This bill is a first step.  Now the DFL needs to do the right thing.  Voters need to show them we support politicians that take bold steps.   Marijuana should be legal.  Medical Marijuana should be cheap and easily available for those that need it.  The voters need to keep pushing these politicians in the right way.   Dayton was opposed but caved when the voters put pressure on him.  Reward Dayton for being smart enough to change his mind.  Reward the DFL for taking the lead on this.  Rome wasn't built in a day.  This issue isn't solved, the DFL has taken the first step.  It's up to voters to make them take another.  

Sarah Lawl
Sarah Lawl

Fuck Dayton! Fuck his reelection too! I rec smoke and will continue to do so. Annnnnnd.....will look for the nearest person that qualifies to buy it and then give them the money to buy it for me. ERRMAHGERRRD! ITS BREAKING THE LAW! Oh well...change the law then. Where there is a will there is a way. I will smoke/ vape til the facking cows come home. Law enforcement can kiss my ass right along with the politicians who are NOT working FOR THE PEOPLE!!!

Tim Thorn
Tim Thorn

I do agree on that part. Law enforcement is not here to create laws, only to enforce.

Nathan Conley
Nathan Conley

This has everything to do with Dayton. The house and Senate democrats were fully willing to support full medical access. Dayton came in and "required" law enforcement support. He "required" medical supervision. His bed. Lay in it.

Tim Thorn
Tim Thorn

This doesn't have anything to do with Dayton. This had everything to do with insurance companies being in bed with government.

Nathan Conley
Nathan Conley

Well in fairness, that's what Dayton told people to do. :-)

Ron Peck
Ron Peck

Could of helped people. Nice work Dayton.

Nathan Conley
Nathan Conley

Just another example of the stunning failure that is this law. Thanks Dayton!

GretavonOtto
GretavonOtto

Government screws up anything they touch, even weed. I like my dealer far more than I like the government weasels. Get some seeds and grow your own.

Gary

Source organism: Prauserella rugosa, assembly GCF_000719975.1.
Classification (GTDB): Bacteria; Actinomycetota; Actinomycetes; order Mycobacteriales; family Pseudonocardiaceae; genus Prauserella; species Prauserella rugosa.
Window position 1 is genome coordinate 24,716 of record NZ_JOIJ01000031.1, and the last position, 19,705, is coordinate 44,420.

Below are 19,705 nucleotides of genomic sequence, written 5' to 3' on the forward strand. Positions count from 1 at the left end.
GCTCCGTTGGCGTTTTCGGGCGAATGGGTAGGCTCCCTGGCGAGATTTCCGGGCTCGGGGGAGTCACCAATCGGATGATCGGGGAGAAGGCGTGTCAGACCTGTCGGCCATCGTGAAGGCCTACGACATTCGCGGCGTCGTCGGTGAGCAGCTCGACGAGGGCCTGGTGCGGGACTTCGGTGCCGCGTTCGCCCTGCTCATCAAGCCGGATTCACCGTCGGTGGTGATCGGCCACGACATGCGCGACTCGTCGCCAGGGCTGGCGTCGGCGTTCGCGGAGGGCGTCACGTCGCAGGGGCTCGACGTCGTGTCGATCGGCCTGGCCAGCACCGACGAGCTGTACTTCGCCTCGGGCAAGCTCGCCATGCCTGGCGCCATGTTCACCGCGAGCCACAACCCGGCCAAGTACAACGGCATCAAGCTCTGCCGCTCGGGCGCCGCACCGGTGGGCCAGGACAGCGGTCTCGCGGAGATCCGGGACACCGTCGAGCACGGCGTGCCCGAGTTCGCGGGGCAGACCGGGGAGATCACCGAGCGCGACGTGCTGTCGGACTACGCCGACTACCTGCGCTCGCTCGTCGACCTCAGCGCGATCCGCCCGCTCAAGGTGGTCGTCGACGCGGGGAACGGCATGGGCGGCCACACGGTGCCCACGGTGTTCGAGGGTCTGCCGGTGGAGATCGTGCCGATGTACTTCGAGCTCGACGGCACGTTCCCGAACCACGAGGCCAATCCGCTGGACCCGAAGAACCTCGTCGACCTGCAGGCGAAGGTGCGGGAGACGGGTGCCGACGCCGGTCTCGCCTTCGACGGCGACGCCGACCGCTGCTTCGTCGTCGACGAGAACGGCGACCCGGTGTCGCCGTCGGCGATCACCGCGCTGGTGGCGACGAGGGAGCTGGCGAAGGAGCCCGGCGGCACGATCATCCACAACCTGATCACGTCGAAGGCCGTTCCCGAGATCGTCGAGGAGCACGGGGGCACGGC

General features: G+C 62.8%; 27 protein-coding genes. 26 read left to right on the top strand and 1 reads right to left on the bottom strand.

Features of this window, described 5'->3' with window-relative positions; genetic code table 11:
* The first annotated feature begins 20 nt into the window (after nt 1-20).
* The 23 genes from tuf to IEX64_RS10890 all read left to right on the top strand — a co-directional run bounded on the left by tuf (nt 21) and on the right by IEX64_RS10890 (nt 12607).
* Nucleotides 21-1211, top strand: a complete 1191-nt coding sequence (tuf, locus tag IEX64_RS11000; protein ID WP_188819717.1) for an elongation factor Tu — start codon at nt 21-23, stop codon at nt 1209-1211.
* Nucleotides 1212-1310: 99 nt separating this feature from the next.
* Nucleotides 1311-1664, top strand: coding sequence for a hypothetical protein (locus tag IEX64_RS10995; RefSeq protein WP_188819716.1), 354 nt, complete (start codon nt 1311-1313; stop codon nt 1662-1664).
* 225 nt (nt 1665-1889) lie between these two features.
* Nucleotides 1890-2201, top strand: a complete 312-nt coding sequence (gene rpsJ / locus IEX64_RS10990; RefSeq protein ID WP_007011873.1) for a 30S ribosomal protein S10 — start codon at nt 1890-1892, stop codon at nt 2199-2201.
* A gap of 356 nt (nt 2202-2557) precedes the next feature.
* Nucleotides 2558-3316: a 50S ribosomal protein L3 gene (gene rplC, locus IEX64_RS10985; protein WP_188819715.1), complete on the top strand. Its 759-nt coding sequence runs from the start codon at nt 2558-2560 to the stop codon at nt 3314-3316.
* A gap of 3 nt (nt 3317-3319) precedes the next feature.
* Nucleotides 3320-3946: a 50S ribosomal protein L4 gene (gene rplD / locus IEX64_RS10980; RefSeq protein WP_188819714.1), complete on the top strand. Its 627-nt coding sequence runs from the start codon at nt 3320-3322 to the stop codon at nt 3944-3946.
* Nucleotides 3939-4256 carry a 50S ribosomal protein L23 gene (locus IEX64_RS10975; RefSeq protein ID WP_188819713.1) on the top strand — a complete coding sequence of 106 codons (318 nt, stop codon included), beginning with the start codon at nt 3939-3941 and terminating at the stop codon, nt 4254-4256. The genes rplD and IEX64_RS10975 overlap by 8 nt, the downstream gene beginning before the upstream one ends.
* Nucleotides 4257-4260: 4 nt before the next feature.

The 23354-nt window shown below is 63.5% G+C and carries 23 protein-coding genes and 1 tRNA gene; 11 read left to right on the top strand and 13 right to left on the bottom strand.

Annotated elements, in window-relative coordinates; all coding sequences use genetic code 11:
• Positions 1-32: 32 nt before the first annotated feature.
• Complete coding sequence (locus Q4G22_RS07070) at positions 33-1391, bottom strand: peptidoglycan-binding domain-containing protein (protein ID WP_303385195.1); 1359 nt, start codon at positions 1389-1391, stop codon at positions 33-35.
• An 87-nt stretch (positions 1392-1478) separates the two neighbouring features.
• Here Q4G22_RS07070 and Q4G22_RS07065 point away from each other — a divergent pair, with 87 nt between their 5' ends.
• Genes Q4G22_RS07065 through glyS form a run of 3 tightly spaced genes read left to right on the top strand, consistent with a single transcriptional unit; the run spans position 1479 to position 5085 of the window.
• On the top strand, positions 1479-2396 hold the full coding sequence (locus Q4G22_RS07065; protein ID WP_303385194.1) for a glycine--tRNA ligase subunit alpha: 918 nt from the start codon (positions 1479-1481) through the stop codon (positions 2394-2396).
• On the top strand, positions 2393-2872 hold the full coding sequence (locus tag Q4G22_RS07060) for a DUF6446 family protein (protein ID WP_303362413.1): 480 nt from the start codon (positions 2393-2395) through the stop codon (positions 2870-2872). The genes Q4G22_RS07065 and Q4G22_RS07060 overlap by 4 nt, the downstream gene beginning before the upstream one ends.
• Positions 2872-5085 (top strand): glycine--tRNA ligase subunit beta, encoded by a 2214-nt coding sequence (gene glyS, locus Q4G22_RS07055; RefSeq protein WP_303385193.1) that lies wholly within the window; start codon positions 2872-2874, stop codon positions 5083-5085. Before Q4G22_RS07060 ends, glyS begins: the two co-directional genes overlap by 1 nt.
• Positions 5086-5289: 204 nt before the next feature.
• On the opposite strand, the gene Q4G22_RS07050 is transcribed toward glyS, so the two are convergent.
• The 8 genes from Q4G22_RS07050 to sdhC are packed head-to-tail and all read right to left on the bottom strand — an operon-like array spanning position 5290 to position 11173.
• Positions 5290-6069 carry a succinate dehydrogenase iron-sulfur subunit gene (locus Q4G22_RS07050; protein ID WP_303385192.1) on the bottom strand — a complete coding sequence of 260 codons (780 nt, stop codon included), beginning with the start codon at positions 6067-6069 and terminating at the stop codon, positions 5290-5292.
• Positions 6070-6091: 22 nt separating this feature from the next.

Gary

@swmnguy Ha! Seriously -- I could smoke blunts for days and not come close to going through $1000 worth of weed in one month. Glad to know people in charge of this type of thing know exactly what they're talking about!

Gary
Gary

@MicheleBachmann This is a very progressive state, so the fact that there's so much opposition to legalization is confusing (to say the VERY least). A DFL candidate needs to step up and take a bold stance on legalization sooner rather than later, otherwise, Minnesota will indeed be left behind on this issue. Colorado proves every single day there's nothing to be afraid of here.

MicheleBachmann
MicheleBachmann topcommenter

Dayton changed his mind and passed something.  Better than any other governor we have ever elected.   You can't punish Dayton for taking the first step.  Republicans had 8 years and they didn't do shit.   Independence Party had 4 years and they didn't do shit.   The DFL had 4 years and they passed medical marijuana.  Give them 4 more and see what happens.    Cynical whiny complainers like you are why nothing ever gets done.   Did you call Mark Dayton's office?   Did you call your legislator?    I doubt it.  Phonies like you are only good at complaining.  

MicheleBachmann
MicheleBachmann topcommenter

@Gary @MicheleBachmann I think they will.  Medical was dead in the water but some politicians wouldn't let it die.   Rep. Carly Melin and Sen. Scott Dibble are heroes and deserve a lot of credit on this.     Obviously the first plan is going to be flawed.  That's why we need to keep demanding improvements.